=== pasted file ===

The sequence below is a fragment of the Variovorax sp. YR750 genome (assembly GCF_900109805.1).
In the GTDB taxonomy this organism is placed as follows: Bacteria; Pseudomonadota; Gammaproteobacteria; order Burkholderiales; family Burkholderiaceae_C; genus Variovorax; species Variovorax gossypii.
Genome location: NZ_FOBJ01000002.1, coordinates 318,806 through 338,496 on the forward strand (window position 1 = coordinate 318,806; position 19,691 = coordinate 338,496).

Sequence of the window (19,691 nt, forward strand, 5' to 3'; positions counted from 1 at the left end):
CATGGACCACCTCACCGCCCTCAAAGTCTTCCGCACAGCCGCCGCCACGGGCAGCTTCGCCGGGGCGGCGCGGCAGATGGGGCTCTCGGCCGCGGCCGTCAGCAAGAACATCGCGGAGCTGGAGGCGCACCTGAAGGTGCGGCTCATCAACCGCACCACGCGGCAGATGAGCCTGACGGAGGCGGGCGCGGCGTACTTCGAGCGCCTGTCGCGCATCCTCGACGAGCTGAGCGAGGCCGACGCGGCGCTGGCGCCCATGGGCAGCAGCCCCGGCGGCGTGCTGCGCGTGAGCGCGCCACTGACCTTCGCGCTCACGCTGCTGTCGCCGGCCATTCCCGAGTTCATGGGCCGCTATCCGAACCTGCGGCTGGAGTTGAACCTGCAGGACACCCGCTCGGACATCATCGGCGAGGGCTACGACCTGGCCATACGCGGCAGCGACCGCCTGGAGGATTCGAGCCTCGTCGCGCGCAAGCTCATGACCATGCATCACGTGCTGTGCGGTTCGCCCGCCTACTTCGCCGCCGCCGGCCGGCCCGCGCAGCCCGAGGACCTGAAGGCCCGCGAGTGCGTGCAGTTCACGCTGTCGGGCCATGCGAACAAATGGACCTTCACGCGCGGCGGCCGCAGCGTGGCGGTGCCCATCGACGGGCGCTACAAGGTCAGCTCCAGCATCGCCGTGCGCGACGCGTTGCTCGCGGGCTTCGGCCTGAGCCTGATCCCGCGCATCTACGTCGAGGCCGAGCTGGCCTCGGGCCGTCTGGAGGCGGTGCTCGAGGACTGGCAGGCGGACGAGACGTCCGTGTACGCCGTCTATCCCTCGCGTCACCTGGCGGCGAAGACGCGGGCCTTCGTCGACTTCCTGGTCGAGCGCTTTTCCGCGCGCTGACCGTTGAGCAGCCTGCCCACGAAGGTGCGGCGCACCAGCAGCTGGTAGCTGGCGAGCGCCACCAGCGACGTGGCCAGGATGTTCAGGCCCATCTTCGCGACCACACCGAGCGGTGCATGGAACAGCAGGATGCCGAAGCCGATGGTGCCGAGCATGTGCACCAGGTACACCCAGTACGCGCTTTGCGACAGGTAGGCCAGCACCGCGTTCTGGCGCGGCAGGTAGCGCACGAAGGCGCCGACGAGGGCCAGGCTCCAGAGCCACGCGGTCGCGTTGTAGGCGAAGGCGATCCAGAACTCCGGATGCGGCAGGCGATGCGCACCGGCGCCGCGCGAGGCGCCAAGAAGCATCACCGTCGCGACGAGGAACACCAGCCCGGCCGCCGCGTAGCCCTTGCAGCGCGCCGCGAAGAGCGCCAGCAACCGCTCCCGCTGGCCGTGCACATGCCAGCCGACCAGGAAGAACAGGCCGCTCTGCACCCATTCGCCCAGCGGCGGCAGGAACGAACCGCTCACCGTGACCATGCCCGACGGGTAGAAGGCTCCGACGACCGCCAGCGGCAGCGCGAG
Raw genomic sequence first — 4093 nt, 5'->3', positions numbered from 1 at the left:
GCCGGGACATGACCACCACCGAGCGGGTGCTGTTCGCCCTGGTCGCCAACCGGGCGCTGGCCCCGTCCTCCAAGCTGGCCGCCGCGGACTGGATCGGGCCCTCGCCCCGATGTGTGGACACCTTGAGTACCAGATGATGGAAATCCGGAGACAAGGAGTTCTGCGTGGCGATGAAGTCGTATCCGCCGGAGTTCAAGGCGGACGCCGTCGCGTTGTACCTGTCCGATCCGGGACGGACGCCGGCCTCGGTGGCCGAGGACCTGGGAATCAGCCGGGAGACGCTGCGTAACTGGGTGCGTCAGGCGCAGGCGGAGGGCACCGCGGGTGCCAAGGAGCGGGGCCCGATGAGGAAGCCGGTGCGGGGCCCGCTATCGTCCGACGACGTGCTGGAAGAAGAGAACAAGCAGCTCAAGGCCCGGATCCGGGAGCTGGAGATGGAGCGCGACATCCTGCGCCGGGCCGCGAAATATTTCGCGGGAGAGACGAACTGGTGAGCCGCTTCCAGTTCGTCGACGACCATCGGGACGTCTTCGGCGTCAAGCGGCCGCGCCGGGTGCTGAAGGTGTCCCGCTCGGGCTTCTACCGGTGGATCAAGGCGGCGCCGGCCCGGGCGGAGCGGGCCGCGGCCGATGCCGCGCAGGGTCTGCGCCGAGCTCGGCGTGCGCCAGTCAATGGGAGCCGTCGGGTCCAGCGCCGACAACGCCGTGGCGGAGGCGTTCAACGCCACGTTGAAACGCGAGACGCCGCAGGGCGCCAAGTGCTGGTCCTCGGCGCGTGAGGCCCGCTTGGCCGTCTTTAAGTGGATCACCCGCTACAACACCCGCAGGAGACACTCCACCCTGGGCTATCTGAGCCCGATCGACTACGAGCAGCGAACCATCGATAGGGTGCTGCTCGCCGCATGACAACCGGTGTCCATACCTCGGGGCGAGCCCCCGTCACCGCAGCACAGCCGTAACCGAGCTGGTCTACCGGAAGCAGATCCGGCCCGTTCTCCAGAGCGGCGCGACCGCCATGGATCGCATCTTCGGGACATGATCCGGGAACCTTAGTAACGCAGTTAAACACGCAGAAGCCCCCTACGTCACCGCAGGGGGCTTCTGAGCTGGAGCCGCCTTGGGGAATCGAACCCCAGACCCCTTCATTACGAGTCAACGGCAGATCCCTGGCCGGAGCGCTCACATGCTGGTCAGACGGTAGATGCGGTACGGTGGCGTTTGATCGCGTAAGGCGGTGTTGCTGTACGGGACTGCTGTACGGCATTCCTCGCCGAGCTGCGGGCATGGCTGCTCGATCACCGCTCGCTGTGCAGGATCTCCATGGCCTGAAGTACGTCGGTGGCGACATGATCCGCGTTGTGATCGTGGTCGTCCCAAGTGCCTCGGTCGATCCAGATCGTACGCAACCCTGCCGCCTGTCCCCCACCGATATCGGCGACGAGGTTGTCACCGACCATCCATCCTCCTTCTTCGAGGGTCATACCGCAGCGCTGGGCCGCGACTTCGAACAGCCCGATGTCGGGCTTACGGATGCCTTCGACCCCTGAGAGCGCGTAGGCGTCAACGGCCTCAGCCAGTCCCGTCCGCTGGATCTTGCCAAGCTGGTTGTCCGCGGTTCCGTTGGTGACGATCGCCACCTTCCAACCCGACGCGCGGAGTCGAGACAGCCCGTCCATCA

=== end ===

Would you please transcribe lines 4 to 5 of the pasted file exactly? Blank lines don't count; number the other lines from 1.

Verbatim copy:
Sequence of the window (19,691 nt, forward strand, 5' to 3'; positions counted from 1 at the left end):
CATGGACCACCTCACCGCCCTCAAAGTCTTCCGCACAGCCGCCGCCACGGGCAGCTTCGCCGGGGCGGCGCGGCAGATGGGGCTCTCGGCCGCGGCCGTCAGCAAGAACATCGCGGAGCTGGAGGCGCACCTGAAGGTGCGGCTCATCAACCGCACCACGCGGCAGATGAGCCTGACGGAGGCGGGCGCGGCGTACTTCGAGCGCCTGTCGCGCATCCTCGACGAGCTGAGCGAGGCCGACGCGGCGCTGGCGCCCATGGGCAGCAGCCCCGGCGGCGTGCTGCGCGTGAGCGCGCCACTGACCTTCGCGCTCACGCTGCTGTCGCCGGCCATTCCCGAGTTCATGGGCCGCTATCCGAACCTGCGGCTGGAGTTGAACCTGCAGGACACCCGCTCGGACATCATCGGCGAGGGCTACGACCTGGCCATACGCGGCAGCGACCGCCTGGAGGATTCGAGCCTCGTCGCGCGCAAGCTCATGACCATGCATCACGTGCTGTGCGGTTCGCCCGCCTACTTCGCCGCCGCCGGCCGGCCCGCGCAGCCCGAGGACCTGAAGGCCCGCGAGTGCGTGCAGTTCACGCTGTCGGGCCATGCGAACAAATGGACCTTCACGCGCGGCGGCCGCAGCGTGGCGGTGCCCATCGACGGGCGCTACAAGGTCAGCTCCAGCATCGCCGTGCGCGACGCGTTGCTCGCGGGCTTCGGCCTGAGCCTGATCCCGCGCATCTACGTCGAGGCCGAGCTGGCCTCGGGCCGTCTGGAGGCGGTGCTCGAGGACTGGCAGGCGGACGAGACGTCCGTGTACGCCGTCTATCCCTCGCGTCACCTGGCGGCGAAGACGCGGGCCTTCGTCGACTTCCTGGTCGAGCGCTTTTCCGCGCGCTGACCGTTGAGCAGCCTGCCCACGAAGGTGCGGCGCACCAGCAGCTGGTAGCTGGCGAGCGCCACCAGCGACGTGGCCAGGATGTTCAGGCCCATCTTCGCGACCACACCGAGCGGTGCATGGAACAGCAGGATGCCGAAGCCGATGGTGCCGAGCATGTGCACCAGGTACACCCAGTACGCGCTTTGCGACAGGTAGGCCAGCACCGCGTTCTGGCGCGGCAGGTAGCGCACGAAGGCGCCGACGAGGGCCAGGCTCCAGAGCCACGCGGTCGCGTTGTAGGCGAAGGCGATCCAGAACTCCGGATGCGGCAGGCGATGCGCACCGGCGCCGCGCGAGGCGCCAAGAAGCATCACCGTCGCGACGAGGAACACCAGCCCGGCCGCCGCGTAGCCCTTGCAGCGCGCCGCGAAGAGCGCCAGCAACCGCTCCCGCTGGCCGTGCACATGCCAGCCGACCAGGAAGAACAGGCCGCTCTGCACCCATTCGCCCAGCGGCGGCAGGAACGAACCGCTCACCGTGACCATGCCCGACGGGTAGAAGGCTCCGACGACCGCCAGCGGCAGCGCGAG